Besides the providence of God in this, as far as related to the supplying of the necessities of the body, there was much of a gracious, spiritual ordinance in it, if I mistake not. How doth the Lord Jesus hand his bread and flesh to his people in secret! How doth he give them to eat of the hidden manna! Whatever messengers he makes use of, as the ravens were here, ministering to his servant; yet, blessed be his name, it is he himself which gives to them of his flesh and blood, by which they live in him, and to him. John 6:51; Revelation 2:17. I must detain the Reader for one observation more, on this interesting passage. In all this gracious process for the maintenance and preservation of his servant, it is beautiful to remark how the Lord acted by the very contrary means to the common course of things; nay, even contrary to the common course of nature. Of all creatures in the creation, none so unpromising as ravens, to bring flesh to the prophet. For it is well known that ravens are carnivorous creatures; that is, I mean, they live on flesh and carrion. And, as they are very voracious; what but an overruling power, could have inclined those creatures to carry food, which they themselves would rather gorge upon forever, than desist from eating. Moreover: Ravens are said to neglect their own young. And hence the Lord himself demanded of Job; Who provideth for the raven his food, when his young ones cry unto God, they wander for lack of meat! Job 38:41 The Psalmist also expresseth the same, when be saith, He giveth to the young ravens when they cry. Psalms 147:9. Hence, therefore, to make creatures void of the natural instinct of affection to their own young, to carry flesh to the prophet; how supernatural was this act? And is there anyone, after this, disposed to cavil with the divine authority, and impiously enquire where those ravens could get their supplies for the prophet? Is not the earth the Lord's; and the fulness thereof! But, Reader! think what a strengthening this must have been to the faith of Elijah! Lord Jesus! art not thou daily supplying thy people with the sweet morsels of thy grace! And shall not our faith in thee, be equally strengthened as the prophet's! That a life of grace is kept and preserved in the souls of thy people, what, but thy seasonable supplies could accomplish it, amidst all our famine and need? And being thus kept and preserved, shall we any longer doubt? Oh! for faith, like the prophet, to live upon Jesus!
(7) And it came to pass after a while, that the brook dried up, because there had been no rain in the land.
Perhaps this drying of the brook was for the exercise of Elijah. And when our friends, like Job's, deal deceitfully by us, as a brook, (Job 6:15) or when all creatures comfort fail; how sweet is it to live upon the full and never-ceasing fountain? Jesus is all this to his people! God the Father is a fountain, and the Holy Ghost also: See Zechariah 13:1; Jeremiah 2:13; John 7:37-39.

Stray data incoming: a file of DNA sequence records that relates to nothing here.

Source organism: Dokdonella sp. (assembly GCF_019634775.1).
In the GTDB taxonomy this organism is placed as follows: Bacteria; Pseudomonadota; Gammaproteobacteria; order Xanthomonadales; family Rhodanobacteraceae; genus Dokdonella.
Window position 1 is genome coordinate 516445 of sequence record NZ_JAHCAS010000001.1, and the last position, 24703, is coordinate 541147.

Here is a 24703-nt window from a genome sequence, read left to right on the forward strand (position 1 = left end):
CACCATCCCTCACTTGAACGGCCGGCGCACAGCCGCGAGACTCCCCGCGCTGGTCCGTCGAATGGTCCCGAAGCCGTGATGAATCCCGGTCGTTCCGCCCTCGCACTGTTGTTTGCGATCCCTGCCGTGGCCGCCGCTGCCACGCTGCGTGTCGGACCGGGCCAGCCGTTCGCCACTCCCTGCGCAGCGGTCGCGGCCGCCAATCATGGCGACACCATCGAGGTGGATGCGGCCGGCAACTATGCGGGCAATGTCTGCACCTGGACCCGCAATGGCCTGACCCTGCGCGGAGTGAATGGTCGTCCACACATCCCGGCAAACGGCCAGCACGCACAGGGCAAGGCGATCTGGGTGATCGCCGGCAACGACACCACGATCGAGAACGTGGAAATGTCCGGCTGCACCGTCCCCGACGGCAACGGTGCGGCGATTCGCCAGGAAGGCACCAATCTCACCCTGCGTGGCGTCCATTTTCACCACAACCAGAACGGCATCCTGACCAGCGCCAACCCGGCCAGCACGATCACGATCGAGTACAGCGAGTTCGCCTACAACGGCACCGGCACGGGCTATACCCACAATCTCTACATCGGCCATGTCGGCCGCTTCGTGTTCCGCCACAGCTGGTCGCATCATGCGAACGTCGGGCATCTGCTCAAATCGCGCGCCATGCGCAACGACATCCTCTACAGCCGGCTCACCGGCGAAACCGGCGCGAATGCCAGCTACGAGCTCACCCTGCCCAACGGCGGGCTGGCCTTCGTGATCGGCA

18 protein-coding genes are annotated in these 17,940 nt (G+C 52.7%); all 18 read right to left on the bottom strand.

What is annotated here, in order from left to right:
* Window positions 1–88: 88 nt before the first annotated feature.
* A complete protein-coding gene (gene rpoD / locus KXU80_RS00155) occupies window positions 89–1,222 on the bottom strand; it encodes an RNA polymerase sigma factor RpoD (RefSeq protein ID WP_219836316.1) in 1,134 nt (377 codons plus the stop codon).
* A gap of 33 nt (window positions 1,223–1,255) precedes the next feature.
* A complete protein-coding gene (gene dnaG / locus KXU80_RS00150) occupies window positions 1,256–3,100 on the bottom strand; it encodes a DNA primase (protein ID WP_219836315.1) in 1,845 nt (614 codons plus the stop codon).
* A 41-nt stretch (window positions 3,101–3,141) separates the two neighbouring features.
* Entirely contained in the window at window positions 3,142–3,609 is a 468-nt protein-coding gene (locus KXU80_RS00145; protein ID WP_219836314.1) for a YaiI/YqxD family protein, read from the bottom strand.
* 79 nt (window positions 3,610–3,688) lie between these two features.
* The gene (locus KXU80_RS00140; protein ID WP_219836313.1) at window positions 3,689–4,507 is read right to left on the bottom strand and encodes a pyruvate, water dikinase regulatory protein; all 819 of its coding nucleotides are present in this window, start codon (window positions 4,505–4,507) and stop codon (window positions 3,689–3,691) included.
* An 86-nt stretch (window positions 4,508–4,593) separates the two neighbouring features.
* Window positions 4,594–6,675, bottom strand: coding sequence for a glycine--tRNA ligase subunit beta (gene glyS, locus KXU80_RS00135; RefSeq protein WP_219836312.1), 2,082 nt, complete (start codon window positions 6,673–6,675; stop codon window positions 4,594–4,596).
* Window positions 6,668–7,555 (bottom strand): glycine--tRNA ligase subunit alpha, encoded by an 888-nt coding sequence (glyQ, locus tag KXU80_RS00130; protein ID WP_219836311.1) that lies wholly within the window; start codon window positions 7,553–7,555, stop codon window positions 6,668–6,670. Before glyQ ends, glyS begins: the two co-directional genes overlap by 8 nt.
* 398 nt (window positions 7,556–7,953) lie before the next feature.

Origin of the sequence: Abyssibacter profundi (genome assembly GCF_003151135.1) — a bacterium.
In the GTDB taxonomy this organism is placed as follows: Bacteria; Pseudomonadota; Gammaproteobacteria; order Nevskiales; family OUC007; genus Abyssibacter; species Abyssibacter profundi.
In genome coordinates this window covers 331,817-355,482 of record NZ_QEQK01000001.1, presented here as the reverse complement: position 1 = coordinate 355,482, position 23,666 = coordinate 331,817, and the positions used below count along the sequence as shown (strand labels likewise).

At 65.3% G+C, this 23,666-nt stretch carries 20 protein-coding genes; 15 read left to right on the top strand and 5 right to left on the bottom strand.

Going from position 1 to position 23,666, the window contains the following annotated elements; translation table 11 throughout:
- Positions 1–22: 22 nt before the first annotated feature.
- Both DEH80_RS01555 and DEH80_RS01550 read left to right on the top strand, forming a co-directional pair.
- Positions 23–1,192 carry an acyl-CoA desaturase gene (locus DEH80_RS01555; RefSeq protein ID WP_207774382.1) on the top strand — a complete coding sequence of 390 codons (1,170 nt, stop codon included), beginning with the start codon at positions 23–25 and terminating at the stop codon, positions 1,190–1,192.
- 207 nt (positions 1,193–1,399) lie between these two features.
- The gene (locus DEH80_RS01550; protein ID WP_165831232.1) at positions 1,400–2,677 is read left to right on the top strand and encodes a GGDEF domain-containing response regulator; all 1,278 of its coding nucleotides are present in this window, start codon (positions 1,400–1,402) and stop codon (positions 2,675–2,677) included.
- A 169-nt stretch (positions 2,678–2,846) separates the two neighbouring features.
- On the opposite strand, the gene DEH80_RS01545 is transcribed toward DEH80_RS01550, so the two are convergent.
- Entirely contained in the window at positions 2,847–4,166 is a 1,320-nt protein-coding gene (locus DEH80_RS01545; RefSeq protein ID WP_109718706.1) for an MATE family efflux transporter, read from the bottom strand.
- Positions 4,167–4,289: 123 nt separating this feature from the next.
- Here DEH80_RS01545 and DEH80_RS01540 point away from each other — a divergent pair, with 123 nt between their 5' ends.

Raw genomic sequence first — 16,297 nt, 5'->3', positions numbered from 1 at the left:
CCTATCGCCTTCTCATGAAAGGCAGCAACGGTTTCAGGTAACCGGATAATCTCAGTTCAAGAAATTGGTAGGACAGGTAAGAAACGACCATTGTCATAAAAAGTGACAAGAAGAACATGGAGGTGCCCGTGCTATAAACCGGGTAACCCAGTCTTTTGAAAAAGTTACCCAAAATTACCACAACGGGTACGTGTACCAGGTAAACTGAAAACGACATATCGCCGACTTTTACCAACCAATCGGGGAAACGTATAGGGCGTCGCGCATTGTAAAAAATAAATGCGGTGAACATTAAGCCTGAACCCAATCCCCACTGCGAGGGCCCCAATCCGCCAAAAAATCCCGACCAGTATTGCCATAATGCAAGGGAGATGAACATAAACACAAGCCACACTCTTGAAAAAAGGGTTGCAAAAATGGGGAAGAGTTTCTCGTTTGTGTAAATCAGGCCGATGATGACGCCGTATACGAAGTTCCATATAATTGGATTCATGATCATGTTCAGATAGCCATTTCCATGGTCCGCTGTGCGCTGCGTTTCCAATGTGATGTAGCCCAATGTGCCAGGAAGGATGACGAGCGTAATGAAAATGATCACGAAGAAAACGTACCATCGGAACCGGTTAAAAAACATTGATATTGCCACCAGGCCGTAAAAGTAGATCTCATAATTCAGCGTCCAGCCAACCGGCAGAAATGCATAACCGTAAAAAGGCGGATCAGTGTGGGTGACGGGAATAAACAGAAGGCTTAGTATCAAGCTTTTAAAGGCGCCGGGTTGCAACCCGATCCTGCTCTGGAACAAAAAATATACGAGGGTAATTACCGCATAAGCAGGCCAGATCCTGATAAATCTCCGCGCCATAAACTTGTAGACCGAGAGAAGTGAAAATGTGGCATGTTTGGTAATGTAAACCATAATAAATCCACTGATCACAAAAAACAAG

(8) ¶ And the word of the LORD came unto him, saying, (9) Arise, get thee to Zarephath, which belongeth to Zidon, and dwell there: behold, I have commanded a widow woman there to sustain thee.
Observe, though all means of sustenance were over, at the brook Cherith; yet Elijah doth not move his quarters, until directed of God. It is sweet in all our movements, to wait the pillar of Cloud directing the way. There is a great beauty, as well as mercy, in this movement of the prophet to Zidon. This was among the Gentiles. Jezebel, Ahab's wife, the great advocate for idolatry, came from Zidon. Hath the Lord mercy for the inhabitants of this place! Yes! There is one of Jesus' seed there. His eye hath been upon her from everlasting. Thither Elijah must therefore go. It is worthy the Reader's remark, that it was the coasts of Tyre and Sidon, the Son of God particularly visited, and from whence he gathered that pearl of his Redemption crown so gloriously shining in the gospel. See Matthew 15:21-28. And it should seem, from what is said in this passage concerning Elijah, that the Lord had commanded this widow woman to sustain his servant, that she knew the Lord! Oh! precious distinguishing grace!
(10) So he arose and went to Zarephath. And when he came to the gate of the city, behold, the widow woman was there gathering of sticks: and he called to her, and said, Fetch me, I pray thee, a little water in a vessel, that I may drink. (11) And as she was going to fetch it, he called to her, and said, Bring me, I pray thee, a morsel of bread in thine hand. (12) And she said, As the LORD thy God liveth, I have not a cake, but an handful of meal in a barrel, and a little oil in a cruse: and, behold, I am gathering two sticks, that I may go in and dress it for me and my son, that we may eat it, and die. (13) And Elijah said unto her, Fear not; go and do as thou hast said: but make me thereof a little cake first, and bring it unto me, and after make for thee and for thy son. (14) For thus saith the LORD God of Israel, The barrel of meal shall not waste, neither shall the cruse of oil fail, until the day that the LORD sendeth rain upon the earth. (15) And she went and did according to the saying of Elijah: and she, and he, and her house, did eat many days.